Yesterday’s announcement that Smithfield Foods has been purchased by China’s largest publicly-traded meat processor was all the buzz in the livestock/meat sector – and rightfully so.This is a major purchase by a company from a country that some expect to eventually become the largest U.S. pork export customer. Remember the “China Principle” – 1.3 billion times any number is a very big number!
• First, the specifics of the deal. China’s Shuanghui Holdings, Ltd., parent company of Henan Shuanghui, the Chinese meat processing firm, is buying Smithfield for $34/share. That’ a premium of about 30% to the stock’s recent value and puts the transaction price at $4.7 billion in cash. According to a report from National Public Radio, it also values Smithfield at $7.1 billion. Several sources reported that that value makes this the largest Chinese purchase of a U.S. company to date.
• Second, it appears Shuanghui intends to leave Smithfield’s management in place and has no plans to make changes in Smithfield’s operations. Smithfield CEO Larry Pope says the company won’t close any facilities and will leave all employee agreements in place.
• Third, let’s keep this in perspective. While Smithfield is a behemoth both as a packer and hog producer, it is a drop in the bucket compared to hog numbers, pork production and pork consumption in China. The accompanying tables show Smithfield’s importance in the U.S. industry. It has roughly a 26% share of U.S. hog slaughter capacity and a 16% share of the U.S. sow herd. (Note that the Successful Farming numbers are sows only, so we assumed that 10% of the June 1 U.S. “kept for breeding” number was comprised of replacement gilts and boars in arriving at that 16% figure.) But where 862,000 sows will produce somewhere in the vicinity of 20-22 million market hogs/year, China in 2012 had 49.28 million sows and slaughtered 694 million hogs. Smithfield’s U.S. numbers would account for 1.7% of the Chinese sow herd and 3% of China’s 2012 slaughter.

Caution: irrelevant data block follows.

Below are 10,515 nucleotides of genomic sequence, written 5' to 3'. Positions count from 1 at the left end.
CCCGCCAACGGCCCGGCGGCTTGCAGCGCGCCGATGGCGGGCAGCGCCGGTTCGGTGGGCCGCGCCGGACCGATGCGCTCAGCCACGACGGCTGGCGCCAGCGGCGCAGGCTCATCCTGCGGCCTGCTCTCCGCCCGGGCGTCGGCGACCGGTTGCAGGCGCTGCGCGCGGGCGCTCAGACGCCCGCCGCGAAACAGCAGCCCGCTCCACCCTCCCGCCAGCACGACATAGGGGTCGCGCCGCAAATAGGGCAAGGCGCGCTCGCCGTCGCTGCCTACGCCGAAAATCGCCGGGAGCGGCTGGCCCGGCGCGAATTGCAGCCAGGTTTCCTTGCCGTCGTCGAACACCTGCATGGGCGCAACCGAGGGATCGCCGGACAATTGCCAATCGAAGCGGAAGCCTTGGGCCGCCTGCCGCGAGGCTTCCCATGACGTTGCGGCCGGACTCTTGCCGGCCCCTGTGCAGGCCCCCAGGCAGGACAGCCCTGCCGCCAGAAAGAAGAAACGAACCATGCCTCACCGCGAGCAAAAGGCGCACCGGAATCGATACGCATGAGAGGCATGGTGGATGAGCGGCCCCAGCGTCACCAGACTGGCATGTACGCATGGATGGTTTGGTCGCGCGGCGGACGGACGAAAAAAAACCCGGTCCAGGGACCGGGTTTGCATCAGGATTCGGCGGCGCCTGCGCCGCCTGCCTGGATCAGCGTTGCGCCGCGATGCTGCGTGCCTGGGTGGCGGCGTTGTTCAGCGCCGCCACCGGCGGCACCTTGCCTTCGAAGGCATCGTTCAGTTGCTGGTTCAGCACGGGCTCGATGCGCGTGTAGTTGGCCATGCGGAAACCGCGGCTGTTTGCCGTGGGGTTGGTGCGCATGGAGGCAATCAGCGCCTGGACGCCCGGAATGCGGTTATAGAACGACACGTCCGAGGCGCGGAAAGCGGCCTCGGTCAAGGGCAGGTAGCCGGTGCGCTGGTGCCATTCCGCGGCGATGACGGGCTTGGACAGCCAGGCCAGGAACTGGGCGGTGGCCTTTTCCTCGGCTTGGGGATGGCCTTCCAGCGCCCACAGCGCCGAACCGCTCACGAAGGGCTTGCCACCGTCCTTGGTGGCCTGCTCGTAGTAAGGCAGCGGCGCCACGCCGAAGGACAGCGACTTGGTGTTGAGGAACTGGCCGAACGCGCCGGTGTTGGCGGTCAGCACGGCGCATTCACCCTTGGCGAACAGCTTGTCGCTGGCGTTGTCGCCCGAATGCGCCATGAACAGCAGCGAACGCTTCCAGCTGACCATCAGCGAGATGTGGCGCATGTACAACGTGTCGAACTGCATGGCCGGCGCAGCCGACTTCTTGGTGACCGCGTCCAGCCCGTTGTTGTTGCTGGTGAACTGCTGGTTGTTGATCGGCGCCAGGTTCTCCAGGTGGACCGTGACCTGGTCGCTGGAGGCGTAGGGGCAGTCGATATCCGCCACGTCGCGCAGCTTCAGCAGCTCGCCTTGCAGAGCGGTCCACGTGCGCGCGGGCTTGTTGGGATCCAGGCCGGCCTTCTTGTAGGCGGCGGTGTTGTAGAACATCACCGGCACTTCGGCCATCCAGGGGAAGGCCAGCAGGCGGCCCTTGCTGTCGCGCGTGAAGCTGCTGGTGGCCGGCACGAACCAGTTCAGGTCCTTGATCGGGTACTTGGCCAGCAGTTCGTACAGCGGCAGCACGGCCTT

So what are the implications of this purchase for the U.S. pork industry?
The purchase doesn’t change the structure of the U.S. industry at all and thus should have no impact on the competitive landscape. In spite of the predictable outcry by small farm advocates and even some U.S. lawmakers, the purchase doesn’t change concentration levels or remove any competitors from the U.S. marketplace.
There is no reason that U.S. antitrust laws should come into play in any review of the transaction. The sale is subject to review by the Committee on Foreign Investment in the United States, but we understand that that group’s major focus is on national security issues and we don’t see that this one poses any such threats.
Does this potentially transfer U.S. technology to China? Smithfield may have some unique systems or procedures but we doubt that there is much, if any, technology in Smithfield’s plants or hog farms that Chinese firms could not access already. U.S .firms have been actively working with Chinese companies for years and, again, raising and processing pigs probably doesn’t involve much spying or missile technology.
We suspect that the merger will enhance U.S. pork exports to China. It just makes sense that owning a U.S. company will make things smoother for shipments – at least from that company. If that occurs, other U.S. producers and packers will see higher prices and have an opportunity to increase output to backfill the domestic pork supply.
The merger may also push other U.S. firms to develop closer relationships in China, increasing U.S. exports even more. U.S. hog and pork prices may increase in the short run if exports in fact grow – but those price increases will be temporary as long as U.S. producers are not limited by policy decisions, regulations or higher costs in reacting to higher prices. Markets will work if allowed to do so!
The merger explains to some degree the fervor with which Smithfield has shifted to not feeding ractopamine for about 50% of its output. Smithfield’s sizable vertical integration back into production means the system can meet China’s ractopamine-free demands more easily than non-integrated systems can.
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